To the Editor.
—The article by Dr Fiscus and colleagues1 on perinatal zidovudine treatment in North Carolina provides encouraging data regarding effective strategies for prevention of perinatal human immunodeficiency virus (HIV) infection. Unfortunately, their geographic comparisons did not use standard definitions, leaving some question regarding the validity and interpretation of the urban and rural differences they report. Two geographic classification systems most often used in health-related research are those of the US Bureau of the Census (Census) and the US Office of Management and Budget (OMB).2,3 The Census characterizes all cities and places with 2500 or more people as "urban" and the remainder as "rural." In contrast, OMB classifies US counties as metro politan or nonmetropolitan, based on whether they are located within a metropolitan statistical area (MSA). Metropolitan statistical areas are counties, groups of counties, or, in New England, towns, representing economic areas with a central city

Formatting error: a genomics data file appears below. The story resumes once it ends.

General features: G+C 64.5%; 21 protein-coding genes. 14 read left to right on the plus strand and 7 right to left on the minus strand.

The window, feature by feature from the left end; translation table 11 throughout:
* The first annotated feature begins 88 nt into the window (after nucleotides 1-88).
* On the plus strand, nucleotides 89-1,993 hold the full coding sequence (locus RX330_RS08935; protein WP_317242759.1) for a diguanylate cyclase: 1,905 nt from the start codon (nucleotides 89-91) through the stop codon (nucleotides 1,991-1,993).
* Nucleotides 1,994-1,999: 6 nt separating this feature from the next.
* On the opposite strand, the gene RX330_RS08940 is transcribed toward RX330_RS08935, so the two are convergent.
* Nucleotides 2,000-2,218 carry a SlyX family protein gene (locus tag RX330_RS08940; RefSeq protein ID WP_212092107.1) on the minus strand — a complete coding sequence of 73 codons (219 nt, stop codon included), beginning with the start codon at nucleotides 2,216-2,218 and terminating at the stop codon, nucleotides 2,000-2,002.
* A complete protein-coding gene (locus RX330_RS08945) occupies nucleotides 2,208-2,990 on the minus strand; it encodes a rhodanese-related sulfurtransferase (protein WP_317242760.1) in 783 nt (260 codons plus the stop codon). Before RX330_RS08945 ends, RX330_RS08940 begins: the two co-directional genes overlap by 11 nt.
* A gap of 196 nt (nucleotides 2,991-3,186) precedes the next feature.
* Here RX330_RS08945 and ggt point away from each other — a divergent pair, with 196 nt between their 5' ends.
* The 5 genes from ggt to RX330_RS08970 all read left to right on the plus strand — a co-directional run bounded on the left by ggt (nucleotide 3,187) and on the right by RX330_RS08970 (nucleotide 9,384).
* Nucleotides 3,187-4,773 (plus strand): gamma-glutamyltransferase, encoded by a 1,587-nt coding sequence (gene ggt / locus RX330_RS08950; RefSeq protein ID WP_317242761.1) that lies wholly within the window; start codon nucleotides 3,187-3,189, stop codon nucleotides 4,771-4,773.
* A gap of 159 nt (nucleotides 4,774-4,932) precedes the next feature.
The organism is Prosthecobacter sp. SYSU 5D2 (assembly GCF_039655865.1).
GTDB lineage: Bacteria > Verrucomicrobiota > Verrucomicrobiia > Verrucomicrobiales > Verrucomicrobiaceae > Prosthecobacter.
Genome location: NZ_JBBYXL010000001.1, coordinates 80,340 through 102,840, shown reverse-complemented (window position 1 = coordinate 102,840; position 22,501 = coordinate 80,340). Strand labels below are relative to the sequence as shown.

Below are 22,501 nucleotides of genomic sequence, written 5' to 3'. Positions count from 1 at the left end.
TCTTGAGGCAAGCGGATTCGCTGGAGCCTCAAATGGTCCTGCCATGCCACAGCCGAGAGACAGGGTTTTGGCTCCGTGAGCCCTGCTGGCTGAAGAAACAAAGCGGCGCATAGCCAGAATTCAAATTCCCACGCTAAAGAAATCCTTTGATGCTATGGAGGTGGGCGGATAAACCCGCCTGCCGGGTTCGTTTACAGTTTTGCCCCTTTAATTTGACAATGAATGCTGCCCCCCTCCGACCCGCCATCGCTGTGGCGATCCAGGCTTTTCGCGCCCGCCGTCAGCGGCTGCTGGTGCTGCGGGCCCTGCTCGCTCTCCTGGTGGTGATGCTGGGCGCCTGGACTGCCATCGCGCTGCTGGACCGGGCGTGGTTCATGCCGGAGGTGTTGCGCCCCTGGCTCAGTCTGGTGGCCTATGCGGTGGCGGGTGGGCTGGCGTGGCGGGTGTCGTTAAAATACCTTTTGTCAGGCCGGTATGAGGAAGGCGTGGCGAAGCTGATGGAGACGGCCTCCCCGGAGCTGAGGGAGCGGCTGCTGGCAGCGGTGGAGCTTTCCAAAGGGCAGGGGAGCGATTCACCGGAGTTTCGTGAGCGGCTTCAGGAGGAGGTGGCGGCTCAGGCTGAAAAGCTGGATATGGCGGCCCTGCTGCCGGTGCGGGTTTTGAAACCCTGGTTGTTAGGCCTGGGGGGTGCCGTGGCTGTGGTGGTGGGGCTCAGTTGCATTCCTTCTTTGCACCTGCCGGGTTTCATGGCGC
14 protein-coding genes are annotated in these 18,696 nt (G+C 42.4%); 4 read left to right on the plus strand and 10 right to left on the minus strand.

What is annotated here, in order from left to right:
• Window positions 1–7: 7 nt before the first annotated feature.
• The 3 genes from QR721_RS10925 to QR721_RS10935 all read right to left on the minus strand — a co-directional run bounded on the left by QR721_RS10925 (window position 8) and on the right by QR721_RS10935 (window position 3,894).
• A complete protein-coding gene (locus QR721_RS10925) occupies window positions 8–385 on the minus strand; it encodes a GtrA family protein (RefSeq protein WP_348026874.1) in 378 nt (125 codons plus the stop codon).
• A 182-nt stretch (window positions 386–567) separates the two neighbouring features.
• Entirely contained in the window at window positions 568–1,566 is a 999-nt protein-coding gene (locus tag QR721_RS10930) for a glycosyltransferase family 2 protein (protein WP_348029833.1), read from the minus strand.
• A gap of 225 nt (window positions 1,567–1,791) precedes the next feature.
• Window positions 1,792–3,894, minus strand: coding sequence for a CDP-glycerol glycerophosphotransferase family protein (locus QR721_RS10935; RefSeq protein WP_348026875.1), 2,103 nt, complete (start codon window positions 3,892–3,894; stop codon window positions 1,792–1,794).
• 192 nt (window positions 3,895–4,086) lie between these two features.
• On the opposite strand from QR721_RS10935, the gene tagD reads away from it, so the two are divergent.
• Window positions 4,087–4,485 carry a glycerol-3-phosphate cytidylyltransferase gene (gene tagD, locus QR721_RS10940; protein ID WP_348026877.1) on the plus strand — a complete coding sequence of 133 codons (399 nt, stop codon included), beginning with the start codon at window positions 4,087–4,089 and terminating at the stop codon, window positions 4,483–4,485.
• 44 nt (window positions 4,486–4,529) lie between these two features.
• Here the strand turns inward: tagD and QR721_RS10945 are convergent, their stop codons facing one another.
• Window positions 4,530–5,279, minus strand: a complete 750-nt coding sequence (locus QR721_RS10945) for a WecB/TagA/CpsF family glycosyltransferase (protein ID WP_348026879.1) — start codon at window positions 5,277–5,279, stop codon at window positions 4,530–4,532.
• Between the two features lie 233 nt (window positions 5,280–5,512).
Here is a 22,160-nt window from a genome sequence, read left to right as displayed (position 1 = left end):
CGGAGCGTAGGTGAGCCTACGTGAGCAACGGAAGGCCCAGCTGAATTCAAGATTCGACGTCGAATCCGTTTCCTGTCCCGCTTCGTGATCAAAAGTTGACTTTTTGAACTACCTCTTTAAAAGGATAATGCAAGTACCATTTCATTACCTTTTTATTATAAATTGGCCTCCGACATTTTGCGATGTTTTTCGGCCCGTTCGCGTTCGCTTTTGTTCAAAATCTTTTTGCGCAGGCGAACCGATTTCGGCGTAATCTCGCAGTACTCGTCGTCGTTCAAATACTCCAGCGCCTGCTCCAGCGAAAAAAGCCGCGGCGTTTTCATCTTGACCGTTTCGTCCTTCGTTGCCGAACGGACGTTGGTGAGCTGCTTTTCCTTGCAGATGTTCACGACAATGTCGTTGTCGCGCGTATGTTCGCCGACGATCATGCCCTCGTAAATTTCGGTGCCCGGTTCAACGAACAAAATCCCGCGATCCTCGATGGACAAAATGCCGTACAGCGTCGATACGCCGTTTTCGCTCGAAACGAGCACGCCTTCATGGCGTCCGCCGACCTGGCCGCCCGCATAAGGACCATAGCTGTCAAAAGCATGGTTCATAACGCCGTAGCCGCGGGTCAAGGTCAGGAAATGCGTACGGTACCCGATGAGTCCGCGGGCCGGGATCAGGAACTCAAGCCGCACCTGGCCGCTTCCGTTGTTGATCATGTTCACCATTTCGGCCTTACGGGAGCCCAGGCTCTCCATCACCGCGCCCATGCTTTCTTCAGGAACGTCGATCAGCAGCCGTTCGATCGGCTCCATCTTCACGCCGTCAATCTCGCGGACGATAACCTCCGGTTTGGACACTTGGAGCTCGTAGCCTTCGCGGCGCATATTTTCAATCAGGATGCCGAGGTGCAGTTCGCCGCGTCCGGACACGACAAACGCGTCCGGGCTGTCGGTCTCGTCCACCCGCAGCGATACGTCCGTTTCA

Cohn SE, Klein JD. Perinatal HIV Infection. JAMA. 1996;276(7):527–528. doi:10.1001/jama.1996.03540070023020
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